Secret lives of New Zealand species in new bookMassey University evolutionary biologists have uncovered the unique life and history of New Zealand wildlife in a new bestselling book.
NZ Wild Life draws on the latest research from Associate Professors Mary Morgan-Richards and Steve Trewick from Massey’s Institute of Agriculture and Environment, and is written for a general audience.
“We have tried to capture the secret life of ordinary species that New Zealanders will be very familiar with but won’t know the details of their natural history and the evolutionary context,” Dr Morgan-Richards says.
“For example, harakeke (flax) is endemic to New Zealand and its presence on Norfolk Island is proof that Māori didn't stop travelling after reaching New Zealand, but took harakeke roots with them to Norfolk Island and the Chatham Islands.”
“Another example is that pukeko often have helpers at the nest, so as well as mum and dad, there can be an auntie and cousins helping feed and defend the chicks,” Dr Morgan-Richard says.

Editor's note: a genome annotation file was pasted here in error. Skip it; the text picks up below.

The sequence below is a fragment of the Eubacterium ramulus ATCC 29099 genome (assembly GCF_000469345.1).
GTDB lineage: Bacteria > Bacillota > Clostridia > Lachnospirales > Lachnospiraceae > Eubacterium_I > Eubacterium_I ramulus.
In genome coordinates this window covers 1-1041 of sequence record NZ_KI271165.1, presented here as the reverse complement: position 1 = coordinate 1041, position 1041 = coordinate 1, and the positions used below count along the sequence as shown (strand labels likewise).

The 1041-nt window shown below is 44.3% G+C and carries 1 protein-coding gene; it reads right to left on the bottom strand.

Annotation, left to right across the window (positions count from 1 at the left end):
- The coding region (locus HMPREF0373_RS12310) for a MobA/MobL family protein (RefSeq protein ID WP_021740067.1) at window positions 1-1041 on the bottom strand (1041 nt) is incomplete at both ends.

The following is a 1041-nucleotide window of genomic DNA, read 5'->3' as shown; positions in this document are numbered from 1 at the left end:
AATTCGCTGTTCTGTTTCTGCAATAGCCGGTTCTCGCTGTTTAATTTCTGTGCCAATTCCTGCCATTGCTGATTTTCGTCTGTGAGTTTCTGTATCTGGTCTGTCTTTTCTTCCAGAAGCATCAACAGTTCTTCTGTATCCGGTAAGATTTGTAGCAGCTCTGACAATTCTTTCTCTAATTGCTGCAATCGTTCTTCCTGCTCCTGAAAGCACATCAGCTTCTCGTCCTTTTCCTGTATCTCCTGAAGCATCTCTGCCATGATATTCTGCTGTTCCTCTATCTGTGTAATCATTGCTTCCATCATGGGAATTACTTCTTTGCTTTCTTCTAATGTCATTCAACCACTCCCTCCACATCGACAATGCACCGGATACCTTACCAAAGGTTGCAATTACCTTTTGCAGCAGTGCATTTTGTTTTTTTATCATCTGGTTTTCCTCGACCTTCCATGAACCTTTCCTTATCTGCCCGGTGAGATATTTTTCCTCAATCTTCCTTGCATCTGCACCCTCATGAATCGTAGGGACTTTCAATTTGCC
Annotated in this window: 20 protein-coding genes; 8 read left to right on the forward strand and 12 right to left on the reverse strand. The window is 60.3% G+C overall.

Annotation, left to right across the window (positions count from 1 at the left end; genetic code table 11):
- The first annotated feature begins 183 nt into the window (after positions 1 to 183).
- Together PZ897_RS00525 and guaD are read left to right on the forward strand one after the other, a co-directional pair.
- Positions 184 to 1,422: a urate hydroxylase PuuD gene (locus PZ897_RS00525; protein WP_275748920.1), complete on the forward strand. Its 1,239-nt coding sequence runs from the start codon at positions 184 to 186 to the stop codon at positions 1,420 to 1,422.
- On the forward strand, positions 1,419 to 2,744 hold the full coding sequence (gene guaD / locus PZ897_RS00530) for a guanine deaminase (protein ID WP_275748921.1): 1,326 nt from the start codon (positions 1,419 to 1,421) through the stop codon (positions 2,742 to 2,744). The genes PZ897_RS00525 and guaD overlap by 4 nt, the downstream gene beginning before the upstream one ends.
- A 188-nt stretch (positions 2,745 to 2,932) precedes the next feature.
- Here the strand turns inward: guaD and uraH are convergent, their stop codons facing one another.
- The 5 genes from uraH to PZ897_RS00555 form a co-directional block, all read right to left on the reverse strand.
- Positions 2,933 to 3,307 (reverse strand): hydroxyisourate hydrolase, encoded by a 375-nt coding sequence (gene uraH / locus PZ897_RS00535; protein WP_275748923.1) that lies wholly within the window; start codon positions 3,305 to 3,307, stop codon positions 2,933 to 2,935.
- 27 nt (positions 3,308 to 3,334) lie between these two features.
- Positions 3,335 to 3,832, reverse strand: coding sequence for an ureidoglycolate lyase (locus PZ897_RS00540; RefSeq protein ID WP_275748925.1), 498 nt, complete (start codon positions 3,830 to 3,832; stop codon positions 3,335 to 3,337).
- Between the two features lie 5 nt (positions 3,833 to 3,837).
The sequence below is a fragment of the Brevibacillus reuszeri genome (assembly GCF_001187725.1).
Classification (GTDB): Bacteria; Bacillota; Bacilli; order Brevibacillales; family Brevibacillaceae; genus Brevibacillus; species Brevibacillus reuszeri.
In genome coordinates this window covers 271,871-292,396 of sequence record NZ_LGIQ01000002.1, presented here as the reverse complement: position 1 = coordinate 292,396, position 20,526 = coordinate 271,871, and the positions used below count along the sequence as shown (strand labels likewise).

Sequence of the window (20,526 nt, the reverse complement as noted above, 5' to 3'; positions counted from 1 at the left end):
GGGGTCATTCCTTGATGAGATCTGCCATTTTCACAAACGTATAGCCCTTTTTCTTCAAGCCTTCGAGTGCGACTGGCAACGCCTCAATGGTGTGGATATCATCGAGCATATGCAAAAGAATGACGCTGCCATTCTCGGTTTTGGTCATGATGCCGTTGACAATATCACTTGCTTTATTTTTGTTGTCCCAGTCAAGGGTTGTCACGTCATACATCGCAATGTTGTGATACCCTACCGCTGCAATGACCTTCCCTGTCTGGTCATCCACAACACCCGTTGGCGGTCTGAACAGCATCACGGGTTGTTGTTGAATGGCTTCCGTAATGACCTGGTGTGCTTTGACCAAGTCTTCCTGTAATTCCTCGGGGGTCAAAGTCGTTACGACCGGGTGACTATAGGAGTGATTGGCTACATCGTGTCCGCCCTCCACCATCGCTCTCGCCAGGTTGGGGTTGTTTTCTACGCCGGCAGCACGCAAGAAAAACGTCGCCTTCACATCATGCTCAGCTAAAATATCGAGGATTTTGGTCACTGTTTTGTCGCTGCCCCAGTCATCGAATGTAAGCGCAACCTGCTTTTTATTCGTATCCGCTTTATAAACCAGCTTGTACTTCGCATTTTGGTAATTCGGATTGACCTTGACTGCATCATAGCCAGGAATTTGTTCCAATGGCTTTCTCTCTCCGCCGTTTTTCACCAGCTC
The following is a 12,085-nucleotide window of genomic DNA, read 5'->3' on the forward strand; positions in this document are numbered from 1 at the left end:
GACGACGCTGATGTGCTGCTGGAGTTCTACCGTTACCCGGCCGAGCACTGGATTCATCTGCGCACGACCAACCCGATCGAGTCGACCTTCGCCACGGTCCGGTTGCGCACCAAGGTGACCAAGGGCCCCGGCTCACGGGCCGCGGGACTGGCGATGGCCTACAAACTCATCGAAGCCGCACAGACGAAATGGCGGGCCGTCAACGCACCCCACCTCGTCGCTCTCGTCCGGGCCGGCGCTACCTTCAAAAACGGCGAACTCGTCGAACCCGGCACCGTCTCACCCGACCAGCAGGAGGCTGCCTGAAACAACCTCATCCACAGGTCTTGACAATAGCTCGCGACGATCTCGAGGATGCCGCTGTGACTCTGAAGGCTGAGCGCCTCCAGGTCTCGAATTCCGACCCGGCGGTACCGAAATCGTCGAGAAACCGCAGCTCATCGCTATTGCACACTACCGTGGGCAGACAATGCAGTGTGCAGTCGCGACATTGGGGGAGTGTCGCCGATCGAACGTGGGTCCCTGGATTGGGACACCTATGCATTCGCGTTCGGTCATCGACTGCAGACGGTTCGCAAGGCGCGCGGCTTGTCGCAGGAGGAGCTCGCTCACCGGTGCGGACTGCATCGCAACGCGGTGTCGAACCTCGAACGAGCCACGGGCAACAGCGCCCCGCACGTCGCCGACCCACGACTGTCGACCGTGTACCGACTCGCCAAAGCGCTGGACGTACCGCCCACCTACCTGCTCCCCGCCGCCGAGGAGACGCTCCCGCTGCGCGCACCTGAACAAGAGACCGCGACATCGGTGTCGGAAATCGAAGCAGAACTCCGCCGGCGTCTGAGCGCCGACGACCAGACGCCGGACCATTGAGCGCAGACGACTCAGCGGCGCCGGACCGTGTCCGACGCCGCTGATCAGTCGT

The book highlights a variety of New Zealand plant and animal species including takahē, weka, parrots, bats, glow worms, weta, ngārara, freshwater crayfish, stick insects, ferns, fungi, pohutukawa, rimu, and many more.
Associate Professor Trewick says the book shows how New Zealand’s biological diversity has developed in an ever-changing natural landscape. “The evolution of New Zealand’s wildlife is a dynamic interplay between isolation and colonisation, and between species formation and extinction.”
NZ Wild Life made the top-ten on Nielsen’s New Zealand Bestseller Chart for adult non-fiction this month.
Created: 31/07/2014 | Last updated: 31/07/2014
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